• Abstract: Exercise messages may include statements such as “you do not have to go to the gym,” with the intent to convey the idea that there are many places and ways to be active. However, there is a body of research indicating that statements that include negations (i.e., the word “not”) may have the opposite effect to that intended because the words “exercise” and “gym” are strongly associated but processing a negation requires additional cognitive effort. The purpose of this research was to examine the effects of negating exercise-related statements on automatic associations, approach tendencies, and reported reflective attitudes in exerciser and nonexerciser schematics. Participants were randomly assigned to conditions with positive (e.g., fun), neutral (e.g., challenge), or negative (e.g., painful) affectively valenced exercise descriptors. They completed a task during which they indicated whether a statement was an affirmation or a negation, followed by measures of automatic associations, approach tendency, and reflective attitudes. Results showed that participants in the negative condition were faster to negate than affirm statements and had higher reported exercise-related reflective attitudes than participants in the neutral or positive conditions. Whereas it is unlikely that physical activity promoters would say that exercise is not fun or not healthy (descriptors from the positive condition), the neutrally valenced statements (which contained statements such as “one does not need to go to the gym”) resulted in similar reported reflective attitudes as those in the positive condition. Physical activity promoters may reconsider using statements that include negations. (PsycInfo Database Record (c) 2020 APA, all rights reserved)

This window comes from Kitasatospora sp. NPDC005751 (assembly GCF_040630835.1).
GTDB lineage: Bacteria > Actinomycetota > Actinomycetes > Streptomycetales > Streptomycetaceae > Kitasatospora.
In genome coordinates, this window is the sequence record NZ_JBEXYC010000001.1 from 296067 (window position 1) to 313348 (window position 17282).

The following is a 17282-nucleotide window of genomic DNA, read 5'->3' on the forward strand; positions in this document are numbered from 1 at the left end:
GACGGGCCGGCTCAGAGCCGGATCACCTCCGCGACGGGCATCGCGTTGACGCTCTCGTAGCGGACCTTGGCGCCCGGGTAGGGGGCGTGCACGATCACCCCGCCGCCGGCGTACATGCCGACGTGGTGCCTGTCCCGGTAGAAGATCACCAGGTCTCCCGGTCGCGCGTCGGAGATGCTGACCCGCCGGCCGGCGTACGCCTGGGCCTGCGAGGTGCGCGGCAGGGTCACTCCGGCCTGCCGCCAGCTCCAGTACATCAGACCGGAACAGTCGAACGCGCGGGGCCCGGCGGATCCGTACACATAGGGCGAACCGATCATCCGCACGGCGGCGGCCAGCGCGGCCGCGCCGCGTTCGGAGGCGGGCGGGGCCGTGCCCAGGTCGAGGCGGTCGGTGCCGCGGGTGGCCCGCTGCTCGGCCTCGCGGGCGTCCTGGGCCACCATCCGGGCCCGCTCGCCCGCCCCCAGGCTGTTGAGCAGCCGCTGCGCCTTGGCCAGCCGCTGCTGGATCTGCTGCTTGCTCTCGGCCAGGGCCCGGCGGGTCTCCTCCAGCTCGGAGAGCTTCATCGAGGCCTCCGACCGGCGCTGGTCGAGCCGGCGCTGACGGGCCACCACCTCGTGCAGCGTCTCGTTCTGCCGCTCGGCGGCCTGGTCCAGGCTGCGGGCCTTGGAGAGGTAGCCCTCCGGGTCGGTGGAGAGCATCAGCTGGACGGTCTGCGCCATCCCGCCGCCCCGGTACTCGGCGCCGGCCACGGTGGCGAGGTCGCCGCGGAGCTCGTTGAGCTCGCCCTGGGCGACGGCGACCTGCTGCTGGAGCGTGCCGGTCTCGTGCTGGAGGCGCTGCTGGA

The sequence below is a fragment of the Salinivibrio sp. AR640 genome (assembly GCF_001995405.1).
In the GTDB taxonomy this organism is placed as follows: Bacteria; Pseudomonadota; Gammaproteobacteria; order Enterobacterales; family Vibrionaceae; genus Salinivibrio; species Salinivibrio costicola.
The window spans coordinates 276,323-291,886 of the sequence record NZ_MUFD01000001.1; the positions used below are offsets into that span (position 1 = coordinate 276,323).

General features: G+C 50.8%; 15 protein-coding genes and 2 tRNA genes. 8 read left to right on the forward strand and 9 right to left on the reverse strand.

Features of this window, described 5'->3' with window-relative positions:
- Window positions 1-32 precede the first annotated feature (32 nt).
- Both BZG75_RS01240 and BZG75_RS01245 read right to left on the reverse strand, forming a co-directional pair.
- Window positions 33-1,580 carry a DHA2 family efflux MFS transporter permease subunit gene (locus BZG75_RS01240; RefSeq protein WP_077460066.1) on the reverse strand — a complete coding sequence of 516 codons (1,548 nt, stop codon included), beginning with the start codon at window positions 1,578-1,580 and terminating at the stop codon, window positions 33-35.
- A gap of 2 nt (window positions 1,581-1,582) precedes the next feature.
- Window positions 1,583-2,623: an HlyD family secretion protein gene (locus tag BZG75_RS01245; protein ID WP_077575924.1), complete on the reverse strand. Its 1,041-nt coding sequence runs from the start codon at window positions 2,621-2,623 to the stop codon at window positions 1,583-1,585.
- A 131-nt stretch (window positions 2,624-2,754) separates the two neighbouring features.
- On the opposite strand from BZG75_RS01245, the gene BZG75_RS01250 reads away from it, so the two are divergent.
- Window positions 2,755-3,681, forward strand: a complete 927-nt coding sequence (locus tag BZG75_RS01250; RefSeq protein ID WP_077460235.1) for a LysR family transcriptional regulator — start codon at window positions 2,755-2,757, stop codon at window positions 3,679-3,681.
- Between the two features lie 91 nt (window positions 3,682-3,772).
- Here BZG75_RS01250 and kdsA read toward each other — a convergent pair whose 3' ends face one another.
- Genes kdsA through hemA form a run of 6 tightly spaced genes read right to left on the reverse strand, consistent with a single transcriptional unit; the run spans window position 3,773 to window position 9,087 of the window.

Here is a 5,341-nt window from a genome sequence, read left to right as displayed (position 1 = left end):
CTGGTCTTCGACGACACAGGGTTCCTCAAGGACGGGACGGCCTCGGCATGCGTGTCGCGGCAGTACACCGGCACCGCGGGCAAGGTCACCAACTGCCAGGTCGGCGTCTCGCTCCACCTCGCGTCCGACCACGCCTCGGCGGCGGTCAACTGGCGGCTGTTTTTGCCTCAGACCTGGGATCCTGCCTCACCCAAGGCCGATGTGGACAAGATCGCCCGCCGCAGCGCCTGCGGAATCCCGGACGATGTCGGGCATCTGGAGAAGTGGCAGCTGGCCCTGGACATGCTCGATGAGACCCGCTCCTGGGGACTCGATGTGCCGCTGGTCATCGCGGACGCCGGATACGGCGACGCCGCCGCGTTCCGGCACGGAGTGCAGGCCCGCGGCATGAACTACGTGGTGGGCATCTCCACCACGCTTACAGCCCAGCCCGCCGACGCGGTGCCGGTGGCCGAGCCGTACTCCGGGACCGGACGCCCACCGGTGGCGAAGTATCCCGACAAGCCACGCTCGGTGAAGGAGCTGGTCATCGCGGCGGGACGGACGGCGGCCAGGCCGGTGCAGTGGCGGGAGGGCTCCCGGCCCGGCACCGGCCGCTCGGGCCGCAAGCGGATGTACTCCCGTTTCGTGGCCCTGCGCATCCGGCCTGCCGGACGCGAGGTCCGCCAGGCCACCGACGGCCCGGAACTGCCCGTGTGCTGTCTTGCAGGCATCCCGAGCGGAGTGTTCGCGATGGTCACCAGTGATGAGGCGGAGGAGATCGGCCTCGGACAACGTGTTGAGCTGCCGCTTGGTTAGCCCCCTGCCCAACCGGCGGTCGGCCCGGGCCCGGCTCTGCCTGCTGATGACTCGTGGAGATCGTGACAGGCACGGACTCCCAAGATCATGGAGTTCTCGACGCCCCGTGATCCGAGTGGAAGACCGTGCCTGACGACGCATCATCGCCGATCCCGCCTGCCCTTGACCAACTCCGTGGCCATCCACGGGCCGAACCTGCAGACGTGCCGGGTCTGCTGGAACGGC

PubDate: Mon, 26 Aug 2019 04:00:00 GMT
  • Dual processes to explain longitudinal gains in physical education
           students’ prosocial and antisocial behavior: Need satisfaction from
           autonomy support and need frustration from interpersonal control.